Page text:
FIG. 2 shows two feed structures, respectively 23 and 23', both positioned within the focal area 17'. These are effective for producing corresponding antenna illumination beams 27(1) and 27(2). The beams 27 pass through the antenna 13 in this case, as the antenna of the preferred embodiment is a lens-type antenna, and are reformed by the antenna into output beams 29(1) and 29(2) respectively.
FIG. 3 shows a preferred version of the antenna arrangement in which the antenna produces two beams 29(2) and 29(1) including respectively a fan beam relatively narrow in azimuth but wide in elevation for searching out targets, and a relatively narrow symmetric pencil beam effective for tracking targets which have been acquired by the search effort of the fan beam. The fan beam itself is one of a category of wide beams which can be formed according to specific design.
A preferred embodiment of the invention employs an antenna diameter exceeding several dozen wavelengths. The invention is applicable to millimeter and submillimeter wavelength systems, for example. Significantly smaller diameters of the antenna 13 derogate the intended focusing and collimating effects of the antenna.
The embodiment of FIG. 4 is a preferred version of the invention. In particular, the version employs primary and secondary lens, respectively 13' and 13", to perform the antenna function. Two feed structures 23 and 23' are employed in conjunction with the respective lens.
The beam 27(1) from the first feed structure 23 passes through the primary lens 13' which causes the output pencil beam 29(1) to be collimated. The beam 27(2) from the second feed structure 23' also passes through the primary lens 13' and is thus also collimated; however, a portion thereof then passes through the secondary lens 13" which is effective for broadening the beam into a divergent fan beam pattern of microwave radiation. Nonetheless, the entire fan beam does not pass through the secondary lens. A portion of it remains collimated and passes by the secondary lens 13" in unimpeded intensity.
The antenna aperture or surface can therefore be said to be divided into three primary regions, as indicated in FIG. 5. The view shown in the Figure is from a frontal direction toward the antenna 13 itself.
As suggested by this view, a major portion 71 of the surface of the antenna is dedicated to the projection of the pencil beam. In particular, this portion 71 of the antenna 13 effectively collimates the radiation produced from the first feed structure 23.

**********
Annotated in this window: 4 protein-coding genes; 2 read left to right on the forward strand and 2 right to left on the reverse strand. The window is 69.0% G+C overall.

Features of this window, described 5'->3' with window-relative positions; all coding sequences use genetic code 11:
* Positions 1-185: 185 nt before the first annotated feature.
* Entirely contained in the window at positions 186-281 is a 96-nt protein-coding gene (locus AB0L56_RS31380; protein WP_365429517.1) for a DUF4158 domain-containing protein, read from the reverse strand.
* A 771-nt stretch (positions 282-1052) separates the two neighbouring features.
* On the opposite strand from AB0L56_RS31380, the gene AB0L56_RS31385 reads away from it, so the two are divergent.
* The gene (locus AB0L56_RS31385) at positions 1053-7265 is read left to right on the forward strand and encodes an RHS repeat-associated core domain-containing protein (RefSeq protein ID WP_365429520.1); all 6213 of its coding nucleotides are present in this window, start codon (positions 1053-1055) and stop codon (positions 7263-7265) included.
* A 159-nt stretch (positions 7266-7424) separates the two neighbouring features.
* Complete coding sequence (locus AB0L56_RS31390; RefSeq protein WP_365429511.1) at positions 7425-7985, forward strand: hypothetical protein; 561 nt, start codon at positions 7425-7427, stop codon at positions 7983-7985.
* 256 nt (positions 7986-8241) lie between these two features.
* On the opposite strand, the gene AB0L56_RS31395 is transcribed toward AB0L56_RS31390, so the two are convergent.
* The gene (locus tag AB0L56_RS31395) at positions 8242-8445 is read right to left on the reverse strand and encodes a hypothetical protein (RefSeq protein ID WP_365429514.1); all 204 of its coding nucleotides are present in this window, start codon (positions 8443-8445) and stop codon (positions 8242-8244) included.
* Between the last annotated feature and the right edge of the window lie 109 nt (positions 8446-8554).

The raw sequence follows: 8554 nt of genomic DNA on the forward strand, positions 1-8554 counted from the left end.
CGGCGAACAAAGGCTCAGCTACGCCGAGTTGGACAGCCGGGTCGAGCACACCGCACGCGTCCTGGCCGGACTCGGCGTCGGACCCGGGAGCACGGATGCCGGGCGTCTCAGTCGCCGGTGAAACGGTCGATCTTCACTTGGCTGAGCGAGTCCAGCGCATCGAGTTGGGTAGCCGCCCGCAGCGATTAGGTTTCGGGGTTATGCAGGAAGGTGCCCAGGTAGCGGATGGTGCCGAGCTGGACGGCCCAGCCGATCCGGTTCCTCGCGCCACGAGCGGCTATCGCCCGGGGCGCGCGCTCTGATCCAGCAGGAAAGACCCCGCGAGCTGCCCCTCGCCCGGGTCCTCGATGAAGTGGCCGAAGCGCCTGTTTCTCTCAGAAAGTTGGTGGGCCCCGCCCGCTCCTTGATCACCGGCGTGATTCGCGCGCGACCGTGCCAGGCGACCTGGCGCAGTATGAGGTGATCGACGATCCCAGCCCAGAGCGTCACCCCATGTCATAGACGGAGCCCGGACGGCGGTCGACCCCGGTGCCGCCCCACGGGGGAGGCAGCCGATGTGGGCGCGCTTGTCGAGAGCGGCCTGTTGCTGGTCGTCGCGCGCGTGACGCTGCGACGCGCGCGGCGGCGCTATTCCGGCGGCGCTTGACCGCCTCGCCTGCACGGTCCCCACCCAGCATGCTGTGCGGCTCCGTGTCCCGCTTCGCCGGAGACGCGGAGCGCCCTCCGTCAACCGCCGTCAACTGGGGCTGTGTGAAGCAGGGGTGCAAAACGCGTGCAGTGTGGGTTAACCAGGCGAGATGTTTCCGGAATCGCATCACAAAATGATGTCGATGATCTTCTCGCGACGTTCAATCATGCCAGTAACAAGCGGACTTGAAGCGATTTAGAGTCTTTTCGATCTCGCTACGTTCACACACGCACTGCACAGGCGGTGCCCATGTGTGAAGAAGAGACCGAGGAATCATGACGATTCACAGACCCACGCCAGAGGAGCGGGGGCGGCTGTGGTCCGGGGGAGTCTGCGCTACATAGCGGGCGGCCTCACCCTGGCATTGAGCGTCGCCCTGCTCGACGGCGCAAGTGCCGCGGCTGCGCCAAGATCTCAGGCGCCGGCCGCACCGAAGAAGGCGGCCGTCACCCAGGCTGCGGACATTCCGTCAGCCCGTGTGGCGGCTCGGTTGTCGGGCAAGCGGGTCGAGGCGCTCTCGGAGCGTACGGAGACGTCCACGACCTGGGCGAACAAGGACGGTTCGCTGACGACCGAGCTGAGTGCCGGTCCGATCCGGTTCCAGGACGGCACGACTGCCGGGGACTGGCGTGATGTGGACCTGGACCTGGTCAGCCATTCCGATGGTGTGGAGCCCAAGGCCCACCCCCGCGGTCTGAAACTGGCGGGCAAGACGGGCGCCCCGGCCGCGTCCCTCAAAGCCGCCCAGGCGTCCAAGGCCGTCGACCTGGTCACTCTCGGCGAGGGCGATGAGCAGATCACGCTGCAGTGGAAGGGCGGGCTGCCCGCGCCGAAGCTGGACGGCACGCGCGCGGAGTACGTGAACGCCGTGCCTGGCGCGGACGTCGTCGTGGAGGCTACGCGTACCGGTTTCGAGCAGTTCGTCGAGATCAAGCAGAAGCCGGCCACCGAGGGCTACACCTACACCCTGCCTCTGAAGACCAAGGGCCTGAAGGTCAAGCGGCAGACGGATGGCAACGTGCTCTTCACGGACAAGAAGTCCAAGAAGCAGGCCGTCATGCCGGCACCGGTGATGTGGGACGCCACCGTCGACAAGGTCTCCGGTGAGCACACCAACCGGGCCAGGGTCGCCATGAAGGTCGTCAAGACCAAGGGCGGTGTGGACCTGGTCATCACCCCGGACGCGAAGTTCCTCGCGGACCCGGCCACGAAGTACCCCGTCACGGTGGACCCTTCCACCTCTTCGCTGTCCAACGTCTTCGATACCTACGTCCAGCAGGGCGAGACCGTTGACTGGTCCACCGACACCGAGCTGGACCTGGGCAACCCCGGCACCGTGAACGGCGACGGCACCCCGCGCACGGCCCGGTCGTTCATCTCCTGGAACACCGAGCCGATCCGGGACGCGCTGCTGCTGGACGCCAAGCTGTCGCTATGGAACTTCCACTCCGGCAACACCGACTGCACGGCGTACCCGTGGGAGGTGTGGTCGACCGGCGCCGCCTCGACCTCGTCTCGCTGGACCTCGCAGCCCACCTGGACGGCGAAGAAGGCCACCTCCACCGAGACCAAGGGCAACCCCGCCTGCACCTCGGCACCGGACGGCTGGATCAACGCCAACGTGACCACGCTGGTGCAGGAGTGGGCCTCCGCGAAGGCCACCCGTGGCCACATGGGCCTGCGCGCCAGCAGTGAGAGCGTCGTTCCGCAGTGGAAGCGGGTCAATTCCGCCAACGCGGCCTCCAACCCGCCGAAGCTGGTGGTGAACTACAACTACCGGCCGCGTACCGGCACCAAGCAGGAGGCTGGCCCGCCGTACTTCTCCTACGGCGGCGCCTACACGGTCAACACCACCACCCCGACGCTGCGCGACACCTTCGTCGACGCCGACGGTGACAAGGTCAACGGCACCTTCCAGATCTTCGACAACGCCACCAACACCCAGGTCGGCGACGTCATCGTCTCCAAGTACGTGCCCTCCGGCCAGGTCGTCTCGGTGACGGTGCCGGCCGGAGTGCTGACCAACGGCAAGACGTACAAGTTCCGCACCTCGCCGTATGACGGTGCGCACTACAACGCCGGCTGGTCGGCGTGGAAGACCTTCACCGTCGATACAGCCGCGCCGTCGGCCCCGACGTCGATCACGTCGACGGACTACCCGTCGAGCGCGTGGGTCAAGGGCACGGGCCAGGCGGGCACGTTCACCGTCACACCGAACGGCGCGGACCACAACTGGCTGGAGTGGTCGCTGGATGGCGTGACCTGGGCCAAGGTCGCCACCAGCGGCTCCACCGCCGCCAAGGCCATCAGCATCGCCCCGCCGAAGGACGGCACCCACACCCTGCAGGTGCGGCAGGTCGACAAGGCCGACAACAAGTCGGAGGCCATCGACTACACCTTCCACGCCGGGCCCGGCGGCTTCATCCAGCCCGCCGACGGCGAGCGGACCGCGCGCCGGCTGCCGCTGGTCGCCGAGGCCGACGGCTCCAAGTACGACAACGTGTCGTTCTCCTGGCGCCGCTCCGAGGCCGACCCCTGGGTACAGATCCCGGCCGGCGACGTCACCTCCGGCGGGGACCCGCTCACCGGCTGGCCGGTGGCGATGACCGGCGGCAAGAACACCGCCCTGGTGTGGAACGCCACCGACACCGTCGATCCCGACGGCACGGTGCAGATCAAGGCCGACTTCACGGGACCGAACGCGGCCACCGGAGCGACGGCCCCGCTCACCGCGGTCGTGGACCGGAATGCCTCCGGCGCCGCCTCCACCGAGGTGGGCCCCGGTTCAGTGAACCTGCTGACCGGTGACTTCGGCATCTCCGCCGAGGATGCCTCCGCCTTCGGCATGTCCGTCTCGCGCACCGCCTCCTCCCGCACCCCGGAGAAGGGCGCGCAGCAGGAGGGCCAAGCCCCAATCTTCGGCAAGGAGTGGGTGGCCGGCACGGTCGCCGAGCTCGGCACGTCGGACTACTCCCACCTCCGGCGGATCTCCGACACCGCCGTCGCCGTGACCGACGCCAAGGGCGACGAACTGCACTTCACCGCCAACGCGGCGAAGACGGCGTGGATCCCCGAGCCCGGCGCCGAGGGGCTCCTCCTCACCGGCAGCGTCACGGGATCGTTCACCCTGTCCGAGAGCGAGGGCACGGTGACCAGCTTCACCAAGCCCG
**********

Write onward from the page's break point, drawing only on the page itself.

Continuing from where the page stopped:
The lower portion 72 of the antenna surface is devoted to forming the fan beam for example, which is derived from the second feed structure 23'. After passing through this portion of the antenna, the beam begins to diverge toward the target region.
Finally, there is a shared portion 74 of the antenna surface between the upper and lower portions, through which both the fan and the pencil beams pass and effectively remain in a collimated state after transit therethrough. The secondary lens 13" preferably does not extend into the shared portion 74 of the antenna surface. This reduces losses in the collimated portion of the output beams.
The feeds themselves 23 and 23' are effective for directing microwave energy toward these respective regions of the antenna. This is best explained by reference to FIGS. 6A and 6B, which show the relative disposition of feeds to the antenna of the invention herein according to FIG. 4.
In particular, FIG. 6A shows a side view of the arrangement of primary and secondary feeds, respectively 23 and 23'. FIG. 6B shows a corresponding bottom view thereof.
The feeds 23 and 23' are suitably supported and arranged in a support structure including a source of microwave power and suitable circuitry (not shown) for controlling the timing and level of microwave power supplied through the respective feeds. Typically, the microwave power is generated in a linearly polarized form and may for example according to a preferred version of the invention be converted to circularly polarized radiation. This is accomplished for example by positioning circular polarizers at the outputs of the respective feeds prior to its reaching the antenna for collimation.
In a preferred embodiment of the invention, the beam from the second feed structure 23' is compressed by a cylindrical lens 77 as indicated in FIG. 6B. As the beam initially departs from the feed, it is generally rotationally symmetric about the axis of its direction of propagation toward the lower and shared regions of illumination 72 and 74 indicated in FIG. 5.